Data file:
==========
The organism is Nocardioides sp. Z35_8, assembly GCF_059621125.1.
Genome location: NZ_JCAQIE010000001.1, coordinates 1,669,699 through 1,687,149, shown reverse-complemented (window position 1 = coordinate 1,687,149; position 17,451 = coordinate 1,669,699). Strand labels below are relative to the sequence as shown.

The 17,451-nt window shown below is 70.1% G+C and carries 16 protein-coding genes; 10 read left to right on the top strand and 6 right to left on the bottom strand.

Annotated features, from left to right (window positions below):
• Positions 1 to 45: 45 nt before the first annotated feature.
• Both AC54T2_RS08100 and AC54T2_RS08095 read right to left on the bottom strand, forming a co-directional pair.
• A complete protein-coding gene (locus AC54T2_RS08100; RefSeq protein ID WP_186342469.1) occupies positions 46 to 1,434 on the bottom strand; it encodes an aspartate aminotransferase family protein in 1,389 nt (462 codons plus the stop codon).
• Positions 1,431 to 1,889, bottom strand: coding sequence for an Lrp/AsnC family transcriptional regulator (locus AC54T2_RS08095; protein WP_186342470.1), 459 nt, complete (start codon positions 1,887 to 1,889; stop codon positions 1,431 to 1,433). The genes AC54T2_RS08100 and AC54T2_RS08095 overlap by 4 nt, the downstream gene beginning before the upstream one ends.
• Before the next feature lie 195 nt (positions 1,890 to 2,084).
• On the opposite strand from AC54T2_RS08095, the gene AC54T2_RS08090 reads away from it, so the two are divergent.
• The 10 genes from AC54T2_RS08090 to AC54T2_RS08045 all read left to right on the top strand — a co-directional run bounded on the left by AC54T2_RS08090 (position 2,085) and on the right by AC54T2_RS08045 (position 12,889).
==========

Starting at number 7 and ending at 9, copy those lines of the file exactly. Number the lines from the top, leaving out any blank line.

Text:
• A complete protein-coding gene (locus AC54T2_RS08100; RefSeq protein ID WP_186342469.1) occupies positions 46 to 1,434 on the bottom strand; it encodes an aspartate aminotransferase family protein in 1,389 nt (462 codons plus the stop codon).
• Positions 1,431 to 1,889, bottom strand: coding sequence for an Lrp/AsnC family transcriptional regulator (locus AC54T2_RS08095; protein WP_186342470.1), 459 nt, complete (start codon positions 1,887 to 1,889; stop codon positions 1,431 to 1,433). The genes AC54T2_RS08100 and AC54T2_RS08095 overlap by 4 nt, the downstream gene beginning before the upstream one ends.
• Before the next feature lie 195 nt (positions 1,890 to 2,084).